Don’t use the same techniques over and over again.  When stuck, people have a tendency to fall back on tried and true components, resulting in a design that looks like everything else you’ve done before.  Force yourself to branch out and create something that looks different from your previous work.  Experiment with color, technique, layout or change locations by getting out of your office – just switching up your routine may be enough to get you out of the slump.

4. Take a Look at Galleries
There are a lot of gallery inspiration sites around, set aside an hour or so and just take a look through them.  Sometimes all you need is a kick in the pants.  Just be careful not to cross the line between being inspired by someone else’s work and stealing it.

5. Ask for Input
Ask people whose opinions you trust and who will be able to give you specific feedback and constructive criticism.  Steer clear of people who don’t have any design experience or tell you that ‘it just doesn’t feel right’, you’ll end up spending hours trying to figure out what’s wrong and how to fix something that may be perfectly good.  This can be a bit tricky – see the  SEOmoz blog on this topic: How to Ruin a Web Design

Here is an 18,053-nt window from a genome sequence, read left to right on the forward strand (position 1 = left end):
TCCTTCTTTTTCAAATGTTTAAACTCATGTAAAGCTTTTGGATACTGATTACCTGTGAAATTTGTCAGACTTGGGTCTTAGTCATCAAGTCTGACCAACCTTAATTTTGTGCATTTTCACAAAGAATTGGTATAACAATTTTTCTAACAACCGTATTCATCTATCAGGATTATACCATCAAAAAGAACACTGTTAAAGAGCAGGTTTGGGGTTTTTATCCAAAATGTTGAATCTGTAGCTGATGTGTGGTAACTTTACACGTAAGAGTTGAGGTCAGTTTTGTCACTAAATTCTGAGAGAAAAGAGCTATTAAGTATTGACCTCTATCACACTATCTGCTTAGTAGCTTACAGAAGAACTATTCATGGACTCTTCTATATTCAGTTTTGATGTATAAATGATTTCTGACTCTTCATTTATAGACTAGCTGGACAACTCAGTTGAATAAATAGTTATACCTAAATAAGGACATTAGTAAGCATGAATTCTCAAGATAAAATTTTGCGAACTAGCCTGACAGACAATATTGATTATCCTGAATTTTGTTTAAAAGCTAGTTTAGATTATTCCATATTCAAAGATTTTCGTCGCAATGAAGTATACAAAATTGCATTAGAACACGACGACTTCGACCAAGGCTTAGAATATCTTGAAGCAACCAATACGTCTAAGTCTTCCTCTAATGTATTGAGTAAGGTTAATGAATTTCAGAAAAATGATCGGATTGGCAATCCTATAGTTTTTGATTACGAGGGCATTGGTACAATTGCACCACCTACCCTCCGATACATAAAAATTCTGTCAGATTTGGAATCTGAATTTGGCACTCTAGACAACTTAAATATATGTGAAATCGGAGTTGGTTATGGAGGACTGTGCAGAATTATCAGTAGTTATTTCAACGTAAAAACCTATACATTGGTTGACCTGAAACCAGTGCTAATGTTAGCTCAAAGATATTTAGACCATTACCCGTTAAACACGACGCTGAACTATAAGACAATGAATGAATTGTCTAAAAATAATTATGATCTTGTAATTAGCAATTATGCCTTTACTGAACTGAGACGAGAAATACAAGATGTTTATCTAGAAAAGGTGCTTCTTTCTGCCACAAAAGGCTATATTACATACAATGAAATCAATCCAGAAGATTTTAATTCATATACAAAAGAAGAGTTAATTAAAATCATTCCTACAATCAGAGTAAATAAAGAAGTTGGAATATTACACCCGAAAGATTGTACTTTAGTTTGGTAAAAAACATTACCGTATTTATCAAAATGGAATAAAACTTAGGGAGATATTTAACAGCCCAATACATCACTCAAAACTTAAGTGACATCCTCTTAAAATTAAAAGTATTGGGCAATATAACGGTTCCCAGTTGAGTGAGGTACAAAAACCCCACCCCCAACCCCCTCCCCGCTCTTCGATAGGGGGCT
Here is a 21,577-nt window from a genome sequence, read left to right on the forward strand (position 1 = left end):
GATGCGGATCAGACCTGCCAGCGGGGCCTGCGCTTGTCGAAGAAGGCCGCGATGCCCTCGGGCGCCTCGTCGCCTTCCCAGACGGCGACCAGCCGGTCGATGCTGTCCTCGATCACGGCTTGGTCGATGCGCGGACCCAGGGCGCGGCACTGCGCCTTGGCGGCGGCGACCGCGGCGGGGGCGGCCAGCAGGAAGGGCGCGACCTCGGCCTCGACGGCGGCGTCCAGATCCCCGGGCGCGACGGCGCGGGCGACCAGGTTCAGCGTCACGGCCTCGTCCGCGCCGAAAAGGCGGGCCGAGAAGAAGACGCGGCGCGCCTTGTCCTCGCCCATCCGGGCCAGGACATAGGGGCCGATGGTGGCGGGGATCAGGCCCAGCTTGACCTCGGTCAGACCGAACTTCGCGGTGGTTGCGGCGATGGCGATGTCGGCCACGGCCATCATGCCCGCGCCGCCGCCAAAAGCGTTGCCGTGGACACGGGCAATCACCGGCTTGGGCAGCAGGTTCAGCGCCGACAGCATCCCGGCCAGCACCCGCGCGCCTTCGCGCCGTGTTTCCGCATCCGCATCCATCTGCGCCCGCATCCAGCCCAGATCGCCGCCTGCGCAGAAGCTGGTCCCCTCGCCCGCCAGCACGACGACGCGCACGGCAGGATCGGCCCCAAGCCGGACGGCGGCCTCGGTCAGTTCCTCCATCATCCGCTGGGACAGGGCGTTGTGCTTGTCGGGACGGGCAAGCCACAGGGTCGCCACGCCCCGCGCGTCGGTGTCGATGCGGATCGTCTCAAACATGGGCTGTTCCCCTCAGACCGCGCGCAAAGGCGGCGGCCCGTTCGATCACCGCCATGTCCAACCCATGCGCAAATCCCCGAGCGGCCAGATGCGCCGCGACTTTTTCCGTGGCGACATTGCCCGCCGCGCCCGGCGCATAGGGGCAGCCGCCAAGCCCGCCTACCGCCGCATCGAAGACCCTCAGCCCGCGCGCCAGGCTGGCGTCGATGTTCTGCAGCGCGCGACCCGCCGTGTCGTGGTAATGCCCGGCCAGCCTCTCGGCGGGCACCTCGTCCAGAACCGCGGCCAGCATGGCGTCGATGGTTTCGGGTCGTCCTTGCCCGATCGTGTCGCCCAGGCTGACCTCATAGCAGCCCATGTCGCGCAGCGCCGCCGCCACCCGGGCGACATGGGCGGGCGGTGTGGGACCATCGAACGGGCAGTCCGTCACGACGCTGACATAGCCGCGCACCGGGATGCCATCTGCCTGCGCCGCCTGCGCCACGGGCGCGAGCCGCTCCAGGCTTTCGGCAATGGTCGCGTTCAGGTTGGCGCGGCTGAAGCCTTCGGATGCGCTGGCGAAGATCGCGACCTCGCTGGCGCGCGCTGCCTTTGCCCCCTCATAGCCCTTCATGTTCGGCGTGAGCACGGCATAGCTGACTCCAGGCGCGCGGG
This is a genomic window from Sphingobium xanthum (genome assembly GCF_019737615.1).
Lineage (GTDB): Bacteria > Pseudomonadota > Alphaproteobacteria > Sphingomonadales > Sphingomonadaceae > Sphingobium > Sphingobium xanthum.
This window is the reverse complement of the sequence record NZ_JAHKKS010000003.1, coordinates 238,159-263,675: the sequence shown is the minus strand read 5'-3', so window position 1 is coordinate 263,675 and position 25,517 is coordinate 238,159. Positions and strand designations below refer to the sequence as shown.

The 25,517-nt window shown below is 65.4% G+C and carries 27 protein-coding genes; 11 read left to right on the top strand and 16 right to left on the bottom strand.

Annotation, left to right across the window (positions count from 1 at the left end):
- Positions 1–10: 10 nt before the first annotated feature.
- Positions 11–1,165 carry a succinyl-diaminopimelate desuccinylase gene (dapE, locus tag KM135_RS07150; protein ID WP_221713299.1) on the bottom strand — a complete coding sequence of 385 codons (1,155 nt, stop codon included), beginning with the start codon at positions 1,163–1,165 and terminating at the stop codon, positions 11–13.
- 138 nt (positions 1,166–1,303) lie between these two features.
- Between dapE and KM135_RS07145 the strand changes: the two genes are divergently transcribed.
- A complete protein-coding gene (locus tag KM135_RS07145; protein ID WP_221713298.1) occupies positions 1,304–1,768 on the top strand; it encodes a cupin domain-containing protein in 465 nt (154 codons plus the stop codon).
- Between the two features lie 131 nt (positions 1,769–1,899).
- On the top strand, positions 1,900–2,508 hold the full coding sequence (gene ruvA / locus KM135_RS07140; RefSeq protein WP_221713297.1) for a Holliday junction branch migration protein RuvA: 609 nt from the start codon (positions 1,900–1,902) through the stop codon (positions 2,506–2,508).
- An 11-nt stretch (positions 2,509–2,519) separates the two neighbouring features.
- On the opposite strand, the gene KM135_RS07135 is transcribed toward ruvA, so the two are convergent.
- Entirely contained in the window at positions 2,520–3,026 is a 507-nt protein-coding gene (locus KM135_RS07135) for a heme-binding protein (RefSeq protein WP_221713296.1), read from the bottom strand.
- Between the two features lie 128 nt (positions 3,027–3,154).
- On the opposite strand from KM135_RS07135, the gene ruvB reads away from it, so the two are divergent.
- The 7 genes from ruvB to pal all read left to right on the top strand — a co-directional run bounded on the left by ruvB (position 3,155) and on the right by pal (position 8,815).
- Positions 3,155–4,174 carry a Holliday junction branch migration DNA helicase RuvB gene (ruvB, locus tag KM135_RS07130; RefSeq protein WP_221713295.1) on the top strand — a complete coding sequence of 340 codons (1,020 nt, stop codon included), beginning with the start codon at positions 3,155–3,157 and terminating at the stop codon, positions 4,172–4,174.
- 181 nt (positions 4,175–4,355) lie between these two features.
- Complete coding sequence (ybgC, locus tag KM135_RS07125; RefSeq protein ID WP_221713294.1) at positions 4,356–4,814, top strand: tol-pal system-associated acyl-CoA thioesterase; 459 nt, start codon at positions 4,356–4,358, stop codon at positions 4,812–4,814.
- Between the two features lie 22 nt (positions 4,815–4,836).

6. Relax
It’s cliche to use the batting average example but it does fit.  You’re not going to knock one out of the park every single time you sit down to complete a design.  It might be a good thing to lower your expectations just a bit – not everything you produce is going to be great.  Once you take the pressure off and realize that even the best designers run into this wall you’ll be over it in no time.

photo from

August 13th, 2008

11 Signs That its Time for a Website Redesign

There are ALOT of sites out there that, well to put it nicely just aren’t very good. We’ve all gotten a good laugh when we come across a truly horrific design…but what if that site was yours or your business’? Not so funny now. The ever increasing quantities of websites, plus our rapidly decreasing attention spans, make good web design more important than ever.

As a public service, here are a few signs that you might want to think about a redesign:

Your Site Makes No Attempt at Engaging a Visitor